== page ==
The services provided by insurance companies depend on an uncertain factor, the occurrence of the insured risk. Cooperation amongst insurers can enhance efficiency, for instance by helping insurers to share large and unpredictable risks or to gain better understanding of certain specific risks. Competition concerns arise, however, where such cooperation distorts competition and exceeds what is necessary to achieve substantial efficiency gains.
Insurance Block Exemption Regulation (IBER)
The Regulation grants an exemption to the application of competition rules to certain types of agreements in the insurance sector, namely agreements on:
- Joint compilations, tables and studies
- Co-(re)insurance pools (common coverage of certain types of risks).
Block Exemption Regulation (EU) No. 267/2010 entered into force on 24th March 2010
In its March 2016 Report on the functioning and future of IBER, the Commission presented its preliminary view that the IBER should lapse. The Commission's Guidelines on horizontal cooperation published in 2011 offer guidance on how to assess the conformity of joint compilations, tables and studies with the antitrust rules. In December 2016, the European Commission decided not to renew the Insurance Block Exemption Regulation (IBER) and took note of its expiry on 31 March 2017.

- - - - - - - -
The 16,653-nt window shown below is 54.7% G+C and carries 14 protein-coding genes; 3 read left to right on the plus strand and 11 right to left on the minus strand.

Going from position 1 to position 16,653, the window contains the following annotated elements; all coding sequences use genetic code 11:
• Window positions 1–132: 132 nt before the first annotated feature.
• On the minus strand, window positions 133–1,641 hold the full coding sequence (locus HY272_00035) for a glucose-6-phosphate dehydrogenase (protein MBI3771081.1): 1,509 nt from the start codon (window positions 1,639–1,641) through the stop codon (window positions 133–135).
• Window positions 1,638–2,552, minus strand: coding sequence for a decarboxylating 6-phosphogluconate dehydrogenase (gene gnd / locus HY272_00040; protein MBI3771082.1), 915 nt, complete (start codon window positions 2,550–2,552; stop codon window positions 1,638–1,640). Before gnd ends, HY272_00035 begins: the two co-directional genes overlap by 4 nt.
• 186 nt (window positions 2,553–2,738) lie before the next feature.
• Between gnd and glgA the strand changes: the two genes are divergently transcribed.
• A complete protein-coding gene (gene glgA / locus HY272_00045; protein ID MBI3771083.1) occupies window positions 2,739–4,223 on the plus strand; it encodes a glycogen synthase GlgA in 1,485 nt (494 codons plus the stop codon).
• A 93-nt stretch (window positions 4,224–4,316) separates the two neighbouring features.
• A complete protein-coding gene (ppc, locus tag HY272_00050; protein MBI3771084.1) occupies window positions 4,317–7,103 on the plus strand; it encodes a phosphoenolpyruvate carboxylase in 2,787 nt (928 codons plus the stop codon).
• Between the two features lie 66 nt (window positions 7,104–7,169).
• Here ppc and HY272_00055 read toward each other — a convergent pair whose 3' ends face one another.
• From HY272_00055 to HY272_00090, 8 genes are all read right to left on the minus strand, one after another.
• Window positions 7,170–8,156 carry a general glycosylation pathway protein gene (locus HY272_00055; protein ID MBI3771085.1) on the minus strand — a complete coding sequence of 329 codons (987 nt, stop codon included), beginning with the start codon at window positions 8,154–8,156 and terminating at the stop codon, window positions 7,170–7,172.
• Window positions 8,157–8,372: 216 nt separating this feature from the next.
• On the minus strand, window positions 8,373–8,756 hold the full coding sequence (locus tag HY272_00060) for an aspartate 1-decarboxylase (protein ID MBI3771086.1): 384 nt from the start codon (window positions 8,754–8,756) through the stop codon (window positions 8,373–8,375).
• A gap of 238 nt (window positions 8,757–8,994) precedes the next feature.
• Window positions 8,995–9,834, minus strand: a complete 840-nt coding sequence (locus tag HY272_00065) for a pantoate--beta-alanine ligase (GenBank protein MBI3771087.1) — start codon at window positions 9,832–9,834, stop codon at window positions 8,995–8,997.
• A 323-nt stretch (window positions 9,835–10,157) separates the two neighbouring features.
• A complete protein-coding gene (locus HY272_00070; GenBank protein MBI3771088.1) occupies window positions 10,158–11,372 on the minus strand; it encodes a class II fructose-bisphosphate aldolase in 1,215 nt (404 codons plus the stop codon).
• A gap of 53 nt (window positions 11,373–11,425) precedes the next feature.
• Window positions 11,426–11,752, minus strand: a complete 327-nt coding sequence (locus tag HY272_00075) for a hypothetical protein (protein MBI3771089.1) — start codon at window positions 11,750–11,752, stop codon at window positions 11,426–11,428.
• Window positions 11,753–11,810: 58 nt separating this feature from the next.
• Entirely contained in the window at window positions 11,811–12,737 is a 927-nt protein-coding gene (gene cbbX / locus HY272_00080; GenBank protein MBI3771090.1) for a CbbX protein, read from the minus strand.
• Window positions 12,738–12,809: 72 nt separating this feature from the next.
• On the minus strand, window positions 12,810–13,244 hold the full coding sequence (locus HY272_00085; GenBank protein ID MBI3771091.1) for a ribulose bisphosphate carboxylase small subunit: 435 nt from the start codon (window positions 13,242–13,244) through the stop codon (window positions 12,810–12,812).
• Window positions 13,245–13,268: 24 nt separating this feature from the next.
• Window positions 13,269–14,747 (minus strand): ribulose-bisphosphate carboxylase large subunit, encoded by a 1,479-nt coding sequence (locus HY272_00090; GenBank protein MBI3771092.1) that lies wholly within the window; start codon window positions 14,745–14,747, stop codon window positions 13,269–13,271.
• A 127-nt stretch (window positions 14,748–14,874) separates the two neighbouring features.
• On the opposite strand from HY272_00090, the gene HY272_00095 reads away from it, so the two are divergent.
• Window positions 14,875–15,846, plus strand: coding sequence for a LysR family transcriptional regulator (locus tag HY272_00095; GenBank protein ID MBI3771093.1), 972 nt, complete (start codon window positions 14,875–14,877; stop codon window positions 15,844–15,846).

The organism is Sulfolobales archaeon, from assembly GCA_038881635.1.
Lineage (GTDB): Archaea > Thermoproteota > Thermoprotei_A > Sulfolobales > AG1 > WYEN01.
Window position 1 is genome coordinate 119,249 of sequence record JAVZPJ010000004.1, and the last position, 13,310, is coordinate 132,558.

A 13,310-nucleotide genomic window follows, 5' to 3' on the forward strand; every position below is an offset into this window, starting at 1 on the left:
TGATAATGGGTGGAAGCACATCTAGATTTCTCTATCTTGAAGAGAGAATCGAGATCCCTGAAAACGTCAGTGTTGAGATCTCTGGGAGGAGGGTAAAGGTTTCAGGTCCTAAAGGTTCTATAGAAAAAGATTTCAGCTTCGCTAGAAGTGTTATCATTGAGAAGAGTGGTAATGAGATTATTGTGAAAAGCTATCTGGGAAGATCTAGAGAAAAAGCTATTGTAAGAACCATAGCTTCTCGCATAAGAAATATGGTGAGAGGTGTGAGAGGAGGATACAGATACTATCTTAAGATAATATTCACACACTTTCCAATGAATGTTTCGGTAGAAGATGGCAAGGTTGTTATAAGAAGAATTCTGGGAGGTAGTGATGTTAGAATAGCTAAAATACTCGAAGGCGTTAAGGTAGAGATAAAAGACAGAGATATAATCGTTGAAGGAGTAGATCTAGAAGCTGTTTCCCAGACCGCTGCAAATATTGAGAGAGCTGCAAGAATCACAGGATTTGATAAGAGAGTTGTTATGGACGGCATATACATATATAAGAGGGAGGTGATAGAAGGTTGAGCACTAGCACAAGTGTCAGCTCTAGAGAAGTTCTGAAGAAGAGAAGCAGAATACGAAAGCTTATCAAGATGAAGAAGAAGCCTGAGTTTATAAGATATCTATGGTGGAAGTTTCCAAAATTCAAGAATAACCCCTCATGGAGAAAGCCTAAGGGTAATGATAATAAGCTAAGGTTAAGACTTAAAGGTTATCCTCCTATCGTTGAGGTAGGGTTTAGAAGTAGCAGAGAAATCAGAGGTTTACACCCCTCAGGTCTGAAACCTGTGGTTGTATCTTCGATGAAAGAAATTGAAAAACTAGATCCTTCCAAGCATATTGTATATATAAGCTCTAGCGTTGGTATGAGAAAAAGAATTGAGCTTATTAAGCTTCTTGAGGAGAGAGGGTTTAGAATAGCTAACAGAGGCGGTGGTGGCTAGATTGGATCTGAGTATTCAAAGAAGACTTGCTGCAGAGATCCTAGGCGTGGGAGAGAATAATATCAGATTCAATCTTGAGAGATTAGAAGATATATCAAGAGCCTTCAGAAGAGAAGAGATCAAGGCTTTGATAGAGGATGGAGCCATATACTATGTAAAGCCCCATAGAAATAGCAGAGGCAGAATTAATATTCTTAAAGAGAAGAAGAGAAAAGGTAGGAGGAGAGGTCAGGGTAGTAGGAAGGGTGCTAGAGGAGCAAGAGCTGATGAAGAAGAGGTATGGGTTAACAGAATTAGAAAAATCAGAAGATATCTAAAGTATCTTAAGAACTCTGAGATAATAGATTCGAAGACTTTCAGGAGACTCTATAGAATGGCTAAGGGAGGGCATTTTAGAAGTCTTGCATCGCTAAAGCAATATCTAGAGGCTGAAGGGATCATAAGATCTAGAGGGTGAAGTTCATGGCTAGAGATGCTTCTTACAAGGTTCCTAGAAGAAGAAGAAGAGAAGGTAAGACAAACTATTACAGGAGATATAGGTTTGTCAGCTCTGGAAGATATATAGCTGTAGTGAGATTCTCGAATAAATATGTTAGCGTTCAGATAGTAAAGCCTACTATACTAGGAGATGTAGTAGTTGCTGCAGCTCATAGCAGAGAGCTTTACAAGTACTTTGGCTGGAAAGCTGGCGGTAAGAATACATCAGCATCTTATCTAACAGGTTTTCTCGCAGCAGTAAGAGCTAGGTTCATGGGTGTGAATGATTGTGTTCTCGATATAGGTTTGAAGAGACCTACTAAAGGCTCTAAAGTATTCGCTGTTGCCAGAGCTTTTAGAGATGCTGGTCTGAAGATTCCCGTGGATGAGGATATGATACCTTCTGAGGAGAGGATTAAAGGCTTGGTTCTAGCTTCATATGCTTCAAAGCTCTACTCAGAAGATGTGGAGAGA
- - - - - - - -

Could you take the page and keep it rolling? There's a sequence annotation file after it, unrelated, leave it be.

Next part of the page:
- Switching of tangible and intangible assets between different insurance products, August 2016
- Different forms of cooperation between insurance companies and their respective impact on competition, August 2016
- Study on co(re)insurance pools and on ad-hoc co(re)insurance agreements on the subscription market, July 2014
Sector Inquiry into Business Insurance
In 2005 the Commission launched a sector inquiry to gain better understanding of the functioning of the sector and ultimately to detect possible distortions of competition. The inquiry focused on the provision of insurance products and services to business and also covered reinsurance as well as insurance and reinsurance intermediation.